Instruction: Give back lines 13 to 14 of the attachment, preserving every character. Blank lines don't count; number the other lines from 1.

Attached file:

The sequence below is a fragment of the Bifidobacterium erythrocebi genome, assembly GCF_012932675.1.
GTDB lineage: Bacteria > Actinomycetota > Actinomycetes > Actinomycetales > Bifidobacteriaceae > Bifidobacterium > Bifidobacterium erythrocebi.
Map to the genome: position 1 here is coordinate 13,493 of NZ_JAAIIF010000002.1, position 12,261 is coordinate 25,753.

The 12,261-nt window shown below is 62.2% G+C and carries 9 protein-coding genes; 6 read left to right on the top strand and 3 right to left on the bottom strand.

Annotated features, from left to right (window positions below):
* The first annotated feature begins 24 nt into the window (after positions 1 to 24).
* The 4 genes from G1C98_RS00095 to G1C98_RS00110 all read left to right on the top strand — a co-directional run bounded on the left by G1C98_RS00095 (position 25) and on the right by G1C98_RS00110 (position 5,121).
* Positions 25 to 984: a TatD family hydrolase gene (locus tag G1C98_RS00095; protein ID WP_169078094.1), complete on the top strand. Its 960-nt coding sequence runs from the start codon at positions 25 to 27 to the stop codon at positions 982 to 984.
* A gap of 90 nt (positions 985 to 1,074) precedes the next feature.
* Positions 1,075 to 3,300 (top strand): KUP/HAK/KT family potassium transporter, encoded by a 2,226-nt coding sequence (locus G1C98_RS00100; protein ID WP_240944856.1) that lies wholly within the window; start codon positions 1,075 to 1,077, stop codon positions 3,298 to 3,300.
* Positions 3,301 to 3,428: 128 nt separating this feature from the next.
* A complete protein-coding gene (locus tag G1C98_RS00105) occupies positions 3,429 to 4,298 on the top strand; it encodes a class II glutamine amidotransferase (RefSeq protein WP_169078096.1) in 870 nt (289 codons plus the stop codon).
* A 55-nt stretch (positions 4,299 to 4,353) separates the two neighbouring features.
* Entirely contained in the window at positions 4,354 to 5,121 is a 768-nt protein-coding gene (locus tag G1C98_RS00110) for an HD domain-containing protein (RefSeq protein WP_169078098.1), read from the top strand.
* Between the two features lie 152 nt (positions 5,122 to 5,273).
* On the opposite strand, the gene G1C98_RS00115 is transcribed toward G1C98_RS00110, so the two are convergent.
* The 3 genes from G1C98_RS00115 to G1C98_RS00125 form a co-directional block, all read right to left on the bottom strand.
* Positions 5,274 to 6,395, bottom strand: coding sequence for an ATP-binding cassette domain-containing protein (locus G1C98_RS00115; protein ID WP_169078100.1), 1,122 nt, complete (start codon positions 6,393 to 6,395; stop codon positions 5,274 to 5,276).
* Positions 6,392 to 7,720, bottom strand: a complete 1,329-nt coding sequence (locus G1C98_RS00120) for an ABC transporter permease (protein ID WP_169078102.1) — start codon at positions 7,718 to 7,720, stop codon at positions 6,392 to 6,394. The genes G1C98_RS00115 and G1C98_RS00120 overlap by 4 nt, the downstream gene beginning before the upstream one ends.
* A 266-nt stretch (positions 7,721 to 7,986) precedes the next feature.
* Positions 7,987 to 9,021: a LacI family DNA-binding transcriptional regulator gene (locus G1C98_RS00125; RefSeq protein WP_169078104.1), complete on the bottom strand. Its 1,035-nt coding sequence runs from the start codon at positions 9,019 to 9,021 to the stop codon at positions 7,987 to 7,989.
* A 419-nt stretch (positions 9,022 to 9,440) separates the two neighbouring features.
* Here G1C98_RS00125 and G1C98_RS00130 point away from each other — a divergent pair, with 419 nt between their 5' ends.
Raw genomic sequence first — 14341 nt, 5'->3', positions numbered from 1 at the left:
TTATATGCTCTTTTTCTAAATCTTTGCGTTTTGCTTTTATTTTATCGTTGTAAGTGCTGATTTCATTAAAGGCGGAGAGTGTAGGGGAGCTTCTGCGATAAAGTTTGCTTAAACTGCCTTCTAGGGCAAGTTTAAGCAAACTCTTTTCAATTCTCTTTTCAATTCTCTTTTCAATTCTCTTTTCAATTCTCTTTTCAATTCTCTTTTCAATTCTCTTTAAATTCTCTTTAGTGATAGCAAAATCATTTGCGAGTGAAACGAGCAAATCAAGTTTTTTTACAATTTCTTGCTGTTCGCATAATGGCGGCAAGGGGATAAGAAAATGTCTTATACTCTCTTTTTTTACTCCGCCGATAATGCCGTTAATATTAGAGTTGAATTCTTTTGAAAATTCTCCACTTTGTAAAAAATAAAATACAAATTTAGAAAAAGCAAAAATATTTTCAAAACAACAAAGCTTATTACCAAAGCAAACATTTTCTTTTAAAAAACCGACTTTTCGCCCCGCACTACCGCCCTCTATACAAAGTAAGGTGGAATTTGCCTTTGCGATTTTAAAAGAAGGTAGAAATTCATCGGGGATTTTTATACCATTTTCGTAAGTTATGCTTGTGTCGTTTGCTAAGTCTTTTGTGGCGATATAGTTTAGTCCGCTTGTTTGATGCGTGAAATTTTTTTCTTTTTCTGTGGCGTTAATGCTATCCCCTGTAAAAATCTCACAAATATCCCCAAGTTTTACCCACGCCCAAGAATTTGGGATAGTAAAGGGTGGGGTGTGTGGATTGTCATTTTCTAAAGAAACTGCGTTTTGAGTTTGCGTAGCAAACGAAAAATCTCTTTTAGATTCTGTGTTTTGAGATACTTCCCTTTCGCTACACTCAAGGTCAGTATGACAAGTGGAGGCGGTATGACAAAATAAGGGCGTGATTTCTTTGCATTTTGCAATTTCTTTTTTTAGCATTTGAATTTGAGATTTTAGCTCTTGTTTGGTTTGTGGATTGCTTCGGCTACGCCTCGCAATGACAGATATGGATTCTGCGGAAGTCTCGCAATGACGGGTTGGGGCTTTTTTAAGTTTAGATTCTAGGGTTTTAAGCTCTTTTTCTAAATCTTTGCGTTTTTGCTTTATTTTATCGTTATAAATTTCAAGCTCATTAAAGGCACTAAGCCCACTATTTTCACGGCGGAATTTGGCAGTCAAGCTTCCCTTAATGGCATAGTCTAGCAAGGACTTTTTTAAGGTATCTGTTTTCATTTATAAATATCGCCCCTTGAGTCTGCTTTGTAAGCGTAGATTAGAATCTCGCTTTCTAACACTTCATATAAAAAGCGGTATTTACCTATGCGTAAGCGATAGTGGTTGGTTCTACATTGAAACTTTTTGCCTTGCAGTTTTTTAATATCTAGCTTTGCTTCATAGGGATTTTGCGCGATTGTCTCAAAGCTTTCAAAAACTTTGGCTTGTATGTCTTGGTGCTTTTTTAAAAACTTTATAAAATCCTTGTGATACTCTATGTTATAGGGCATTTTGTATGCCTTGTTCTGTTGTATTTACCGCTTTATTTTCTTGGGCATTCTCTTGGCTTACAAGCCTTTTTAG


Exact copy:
* A 55-nt stretch (positions 4,299 to 4,353) separates the two neighbouring features.
* Entirely contained in the window at positions 4,354 to 5,121 is a 768-nt protein-coding gene (locus tag G1C98_RS00110) for an HD domain-containing protein (RefSeq protein WP_169078098.1), read from the top strand.